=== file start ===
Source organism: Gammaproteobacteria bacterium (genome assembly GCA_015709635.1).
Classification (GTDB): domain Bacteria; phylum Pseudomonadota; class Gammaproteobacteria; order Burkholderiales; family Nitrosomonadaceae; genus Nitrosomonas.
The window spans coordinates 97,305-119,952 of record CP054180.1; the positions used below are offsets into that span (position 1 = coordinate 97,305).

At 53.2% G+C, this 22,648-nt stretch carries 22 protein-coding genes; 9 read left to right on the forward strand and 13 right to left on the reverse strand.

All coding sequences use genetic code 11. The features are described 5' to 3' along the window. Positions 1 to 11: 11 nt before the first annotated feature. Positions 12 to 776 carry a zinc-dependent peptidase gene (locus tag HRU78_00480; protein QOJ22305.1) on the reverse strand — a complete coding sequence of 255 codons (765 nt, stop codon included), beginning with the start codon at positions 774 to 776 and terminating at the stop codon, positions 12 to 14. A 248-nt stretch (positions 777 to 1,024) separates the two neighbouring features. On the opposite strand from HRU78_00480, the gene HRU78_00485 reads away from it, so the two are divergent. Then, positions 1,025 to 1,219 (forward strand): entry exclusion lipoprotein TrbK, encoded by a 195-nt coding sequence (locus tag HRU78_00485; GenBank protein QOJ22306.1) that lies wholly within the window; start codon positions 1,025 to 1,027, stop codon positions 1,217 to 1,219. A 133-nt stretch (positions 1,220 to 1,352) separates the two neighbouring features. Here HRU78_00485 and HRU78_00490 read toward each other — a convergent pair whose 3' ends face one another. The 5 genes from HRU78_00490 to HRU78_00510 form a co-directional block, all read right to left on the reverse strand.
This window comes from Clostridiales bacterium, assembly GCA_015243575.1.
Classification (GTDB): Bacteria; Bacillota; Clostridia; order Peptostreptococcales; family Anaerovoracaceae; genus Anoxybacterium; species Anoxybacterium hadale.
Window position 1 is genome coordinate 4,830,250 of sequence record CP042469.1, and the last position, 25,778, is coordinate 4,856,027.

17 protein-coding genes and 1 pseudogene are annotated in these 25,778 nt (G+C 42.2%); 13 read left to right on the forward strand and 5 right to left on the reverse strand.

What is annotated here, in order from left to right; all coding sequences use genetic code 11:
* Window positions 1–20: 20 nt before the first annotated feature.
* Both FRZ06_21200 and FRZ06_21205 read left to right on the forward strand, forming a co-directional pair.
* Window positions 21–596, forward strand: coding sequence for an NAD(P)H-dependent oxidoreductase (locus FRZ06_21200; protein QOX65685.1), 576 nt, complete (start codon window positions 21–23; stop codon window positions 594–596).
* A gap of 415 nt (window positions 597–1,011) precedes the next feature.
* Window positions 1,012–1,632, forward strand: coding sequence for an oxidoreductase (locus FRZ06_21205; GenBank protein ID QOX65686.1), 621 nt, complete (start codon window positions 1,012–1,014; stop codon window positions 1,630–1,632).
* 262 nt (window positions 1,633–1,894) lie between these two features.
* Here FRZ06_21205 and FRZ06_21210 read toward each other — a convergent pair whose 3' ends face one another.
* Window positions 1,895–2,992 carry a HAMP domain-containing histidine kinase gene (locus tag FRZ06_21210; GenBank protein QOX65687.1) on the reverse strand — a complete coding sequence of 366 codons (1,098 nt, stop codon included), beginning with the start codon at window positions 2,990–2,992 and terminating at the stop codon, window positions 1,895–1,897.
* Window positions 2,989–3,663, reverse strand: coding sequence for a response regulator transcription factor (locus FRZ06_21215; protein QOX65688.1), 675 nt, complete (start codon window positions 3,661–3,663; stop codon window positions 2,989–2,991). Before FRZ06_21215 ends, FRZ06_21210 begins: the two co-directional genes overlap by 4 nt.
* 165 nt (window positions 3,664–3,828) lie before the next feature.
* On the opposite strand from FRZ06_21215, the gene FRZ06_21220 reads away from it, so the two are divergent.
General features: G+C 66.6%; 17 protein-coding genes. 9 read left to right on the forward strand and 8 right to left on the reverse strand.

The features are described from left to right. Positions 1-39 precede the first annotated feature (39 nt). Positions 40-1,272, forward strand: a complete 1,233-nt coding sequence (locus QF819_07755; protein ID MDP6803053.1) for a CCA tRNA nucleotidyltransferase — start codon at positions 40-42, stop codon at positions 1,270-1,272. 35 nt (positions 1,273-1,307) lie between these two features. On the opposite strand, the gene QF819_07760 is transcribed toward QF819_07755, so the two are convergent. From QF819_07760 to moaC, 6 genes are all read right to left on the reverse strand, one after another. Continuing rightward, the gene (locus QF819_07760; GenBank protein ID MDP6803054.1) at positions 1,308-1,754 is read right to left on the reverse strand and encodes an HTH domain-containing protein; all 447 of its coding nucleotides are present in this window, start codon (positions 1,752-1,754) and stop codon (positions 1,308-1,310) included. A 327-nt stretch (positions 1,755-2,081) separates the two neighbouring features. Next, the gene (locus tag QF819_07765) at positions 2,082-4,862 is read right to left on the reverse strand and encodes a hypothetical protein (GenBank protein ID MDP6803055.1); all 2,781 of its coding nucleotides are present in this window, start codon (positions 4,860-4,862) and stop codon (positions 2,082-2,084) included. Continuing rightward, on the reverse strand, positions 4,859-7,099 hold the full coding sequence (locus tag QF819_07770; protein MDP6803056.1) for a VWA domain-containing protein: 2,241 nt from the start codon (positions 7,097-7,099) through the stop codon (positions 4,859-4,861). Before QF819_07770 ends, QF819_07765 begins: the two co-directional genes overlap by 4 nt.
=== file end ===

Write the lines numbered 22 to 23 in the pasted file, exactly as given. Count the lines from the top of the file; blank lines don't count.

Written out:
General features: G+C 66.6%; 17 protein-coding genes. 9 read left to right on the forward strand and 8 right to left on the reverse strand.

The features are described from left to right. Positions 1-39 precede the first annotated feature (39 nt). Positions 40-1,272, forward strand: a complete 1,233-nt coding sequence (locus QF819_07755; protein ID MDP6803053.1) for a CCA tRNA nucleotidyltransferase — start codon at positions 40-42, stop codon at positions 1,270-1,272. 35 nt (positions 1,273-1,307) lie between these two features. On the opposite strand, the gene QF819_07760 is transcribed toward QF819_07755, so the two are convergent. From QF819_07760 to moaC, 6 genes are all read right to left on the reverse strand, one after another. Continuing rightward, the gene (locus QF819_07760; GenBank protein ID MDP6803054.1) at positions 1,308-1,754 is read right to left on the reverse strand and encodes an HTH domain-containing protein; all 447 of its coding nucleotides are present in this window, start codon (positions 1,752-1,754) and stop codon (positions 1,308-1,310) included. A 327-nt stretch (positions 1,755-2,081) separates the two neighbouring features. Next, the gene (locus tag QF819_07765) at positions 2,082-4,862 is read right to left on the reverse strand and encodes a hypothetical protein (GenBank protein ID MDP6803055.1); all 2,781 of its coding nucleotides are present in this window, start codon (positions 4,860-4,862) and stop codon (positions 2,082-2,084) included. Continuing rightward, on the reverse strand, positions 4,859-7,099 hold the full coding sequence (locus tag QF819_07770; protein MDP6803056.1) for a VWA domain-containing protein: 2,241 nt from the start codon (positions 7,097-7,099) through the stop codon (positions 4,859-4,861). Before QF819_07770 ends, QF819_07765 begins: the two co-directional genes overlap by 4 nt.